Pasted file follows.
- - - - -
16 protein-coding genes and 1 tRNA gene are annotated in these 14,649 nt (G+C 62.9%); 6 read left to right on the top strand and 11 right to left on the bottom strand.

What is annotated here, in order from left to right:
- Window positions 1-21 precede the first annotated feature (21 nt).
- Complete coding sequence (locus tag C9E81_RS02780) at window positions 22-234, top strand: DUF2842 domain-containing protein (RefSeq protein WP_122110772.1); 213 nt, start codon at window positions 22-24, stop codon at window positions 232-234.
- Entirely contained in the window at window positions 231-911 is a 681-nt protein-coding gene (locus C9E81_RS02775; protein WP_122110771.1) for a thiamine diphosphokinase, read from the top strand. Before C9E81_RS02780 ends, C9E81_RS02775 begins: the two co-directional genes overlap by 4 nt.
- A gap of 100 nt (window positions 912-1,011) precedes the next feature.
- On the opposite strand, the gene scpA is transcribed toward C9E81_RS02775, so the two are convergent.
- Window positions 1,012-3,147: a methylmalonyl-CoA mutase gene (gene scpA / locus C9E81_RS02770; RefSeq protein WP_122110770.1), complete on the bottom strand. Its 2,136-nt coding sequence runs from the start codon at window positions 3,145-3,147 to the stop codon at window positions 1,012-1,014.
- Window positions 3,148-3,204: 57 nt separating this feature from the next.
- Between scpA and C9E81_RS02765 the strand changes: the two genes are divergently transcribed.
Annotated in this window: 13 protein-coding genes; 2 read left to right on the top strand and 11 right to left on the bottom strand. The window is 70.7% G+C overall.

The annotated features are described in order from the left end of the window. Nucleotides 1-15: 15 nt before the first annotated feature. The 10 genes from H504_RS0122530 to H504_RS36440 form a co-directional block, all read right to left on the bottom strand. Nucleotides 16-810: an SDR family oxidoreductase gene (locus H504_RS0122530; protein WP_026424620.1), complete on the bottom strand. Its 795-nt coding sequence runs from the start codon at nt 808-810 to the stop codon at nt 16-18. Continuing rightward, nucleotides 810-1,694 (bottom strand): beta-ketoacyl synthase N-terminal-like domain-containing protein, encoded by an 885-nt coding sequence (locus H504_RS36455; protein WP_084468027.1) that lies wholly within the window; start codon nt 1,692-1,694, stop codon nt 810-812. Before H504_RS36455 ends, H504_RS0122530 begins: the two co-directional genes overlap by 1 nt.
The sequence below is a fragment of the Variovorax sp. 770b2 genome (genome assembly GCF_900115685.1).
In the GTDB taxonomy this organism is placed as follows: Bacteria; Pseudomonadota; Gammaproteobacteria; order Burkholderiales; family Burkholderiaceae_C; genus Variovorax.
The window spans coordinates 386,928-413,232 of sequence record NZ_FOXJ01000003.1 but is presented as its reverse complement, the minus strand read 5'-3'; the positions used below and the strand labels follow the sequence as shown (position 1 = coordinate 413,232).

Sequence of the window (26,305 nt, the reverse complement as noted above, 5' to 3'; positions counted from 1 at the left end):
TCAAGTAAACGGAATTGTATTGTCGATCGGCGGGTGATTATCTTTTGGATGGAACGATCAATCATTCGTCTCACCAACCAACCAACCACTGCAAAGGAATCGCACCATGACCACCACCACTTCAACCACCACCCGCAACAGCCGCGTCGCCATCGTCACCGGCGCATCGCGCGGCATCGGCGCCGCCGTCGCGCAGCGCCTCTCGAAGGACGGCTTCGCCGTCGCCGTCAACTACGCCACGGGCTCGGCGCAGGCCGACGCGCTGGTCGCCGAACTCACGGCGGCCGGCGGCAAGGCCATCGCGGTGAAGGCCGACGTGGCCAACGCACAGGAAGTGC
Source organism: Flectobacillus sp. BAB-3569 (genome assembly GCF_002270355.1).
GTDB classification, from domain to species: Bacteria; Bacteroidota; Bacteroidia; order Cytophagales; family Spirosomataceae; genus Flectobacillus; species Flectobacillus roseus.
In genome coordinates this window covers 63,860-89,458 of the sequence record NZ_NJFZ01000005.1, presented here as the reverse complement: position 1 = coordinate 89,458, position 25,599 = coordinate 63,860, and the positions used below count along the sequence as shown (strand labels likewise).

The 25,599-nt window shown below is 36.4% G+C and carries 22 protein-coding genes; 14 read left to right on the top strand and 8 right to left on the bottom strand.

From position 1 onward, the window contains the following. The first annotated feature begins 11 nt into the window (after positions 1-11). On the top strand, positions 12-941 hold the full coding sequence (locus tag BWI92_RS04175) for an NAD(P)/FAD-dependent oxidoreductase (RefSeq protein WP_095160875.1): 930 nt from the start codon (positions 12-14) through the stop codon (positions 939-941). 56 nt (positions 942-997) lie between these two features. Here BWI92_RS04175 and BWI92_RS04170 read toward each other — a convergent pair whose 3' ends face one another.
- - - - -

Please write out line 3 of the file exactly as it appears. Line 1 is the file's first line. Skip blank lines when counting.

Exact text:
- Window positions 1-21 precede the first annotated feature (21 nt).